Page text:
If the argument b was a more complex expression with free variables, repeat this until all free variables are bound. (This is the origin of the term "closure" used in FP; you are "closing off" all the free variables with bindings.)

### alpha conversion

Ahem .. alpha conversion doesn't touch free variables. It renames bound variables. To take cjh example:

(\a. \b. b a) b

is calculated by first alpha-converting the term to the equivalent:

(\x1. \x2. x1 x2) b

where x1, x2 are fresh variables, and then beta-reducing:

(\x2. b x2)

### alpha-rewrite algorithm

Does this simple algorithm seem correct then for finding a fresh name for a variable?

while new-term is bound in abstraction:
new-term = rename(new-term)

beta-reduce new-term for argument in body


where rename() just appends a ' to its argument.

### Good enough

Your algorithm is not clear enough for me to be sure what you mean in the details, so I can't really say, but I think you have the basic idea.

To be clear, the algorithm I'm proposing at a high level of abstraction is:

- make sure all your variables are bound, by adding closures as necessary
- make sure each bound variable has a distinct label from all others in the expression
- now beta reduce

### alpha conversion or substitution?

I don't really understand your original question, but maybe it will become clearer by going into a little more detail.

The first question to ask is: are you talking about alpha conversion (renaming a bound variable, without changing the behavior of a function) or variable substitution (replacing a free variable in an expression e by another expression e')? These are related, but different concepts.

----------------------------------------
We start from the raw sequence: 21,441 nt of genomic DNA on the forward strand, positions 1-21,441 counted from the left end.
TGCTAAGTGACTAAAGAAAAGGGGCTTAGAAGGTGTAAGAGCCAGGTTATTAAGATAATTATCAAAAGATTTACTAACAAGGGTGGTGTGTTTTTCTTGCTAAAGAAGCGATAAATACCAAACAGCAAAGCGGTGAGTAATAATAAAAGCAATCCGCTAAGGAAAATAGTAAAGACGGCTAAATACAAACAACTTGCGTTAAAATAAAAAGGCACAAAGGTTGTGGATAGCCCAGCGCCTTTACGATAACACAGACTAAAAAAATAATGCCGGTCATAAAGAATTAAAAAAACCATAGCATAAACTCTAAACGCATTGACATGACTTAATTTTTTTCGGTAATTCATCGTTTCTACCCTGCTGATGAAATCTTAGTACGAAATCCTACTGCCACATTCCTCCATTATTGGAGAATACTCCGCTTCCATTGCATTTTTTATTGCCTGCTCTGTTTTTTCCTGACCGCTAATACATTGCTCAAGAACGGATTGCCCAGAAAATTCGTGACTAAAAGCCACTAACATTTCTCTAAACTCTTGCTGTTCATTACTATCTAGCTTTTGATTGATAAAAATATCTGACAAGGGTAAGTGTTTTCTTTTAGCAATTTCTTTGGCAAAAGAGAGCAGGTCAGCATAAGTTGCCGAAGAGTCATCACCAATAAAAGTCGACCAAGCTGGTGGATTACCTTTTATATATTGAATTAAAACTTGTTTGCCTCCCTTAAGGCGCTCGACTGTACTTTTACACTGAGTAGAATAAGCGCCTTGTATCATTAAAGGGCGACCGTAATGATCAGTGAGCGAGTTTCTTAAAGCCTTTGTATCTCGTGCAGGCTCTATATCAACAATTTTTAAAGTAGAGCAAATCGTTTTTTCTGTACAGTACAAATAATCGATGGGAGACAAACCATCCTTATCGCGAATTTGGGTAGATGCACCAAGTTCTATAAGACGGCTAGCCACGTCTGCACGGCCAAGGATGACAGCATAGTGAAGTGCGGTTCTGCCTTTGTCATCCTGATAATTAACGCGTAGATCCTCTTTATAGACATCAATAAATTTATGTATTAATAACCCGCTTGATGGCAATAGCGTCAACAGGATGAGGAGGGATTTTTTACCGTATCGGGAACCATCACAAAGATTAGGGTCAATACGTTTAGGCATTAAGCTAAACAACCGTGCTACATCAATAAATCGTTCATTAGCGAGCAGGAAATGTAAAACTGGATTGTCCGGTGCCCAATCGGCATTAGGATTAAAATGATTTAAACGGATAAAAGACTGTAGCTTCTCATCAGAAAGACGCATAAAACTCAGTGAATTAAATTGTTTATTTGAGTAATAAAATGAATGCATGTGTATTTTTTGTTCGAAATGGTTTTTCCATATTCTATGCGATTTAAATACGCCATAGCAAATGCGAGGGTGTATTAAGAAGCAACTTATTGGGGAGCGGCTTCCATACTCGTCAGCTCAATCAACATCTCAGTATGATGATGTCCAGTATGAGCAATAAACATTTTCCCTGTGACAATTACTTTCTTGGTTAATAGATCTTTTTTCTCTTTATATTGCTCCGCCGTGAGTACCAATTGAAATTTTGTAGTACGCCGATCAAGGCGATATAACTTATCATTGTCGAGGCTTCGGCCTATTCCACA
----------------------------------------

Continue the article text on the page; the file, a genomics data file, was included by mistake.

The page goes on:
Alpha-conversion can be defined as:

lambda x . e = lambda y . (e[x -> y])    where y not in fv(e)

Informally, what this says is that given a function (lambda x . e), we can rename the argument variable x to a new variable y, provided that (a) we consistently replace occurences of x in the body by y; and (b) we didn't already use y to mean something else in the body (if we did, we'd be shadowing or capturing y). Formally, this definition of alpha conversion depends on the definitions of two other things:

1. the set of free variables fv(e)
2. substitution e[x -> y]

A. We can define fv by cases as follows. Let x stand for any variable, and e, e1, and e2 stand for any lambda-calculus expressions.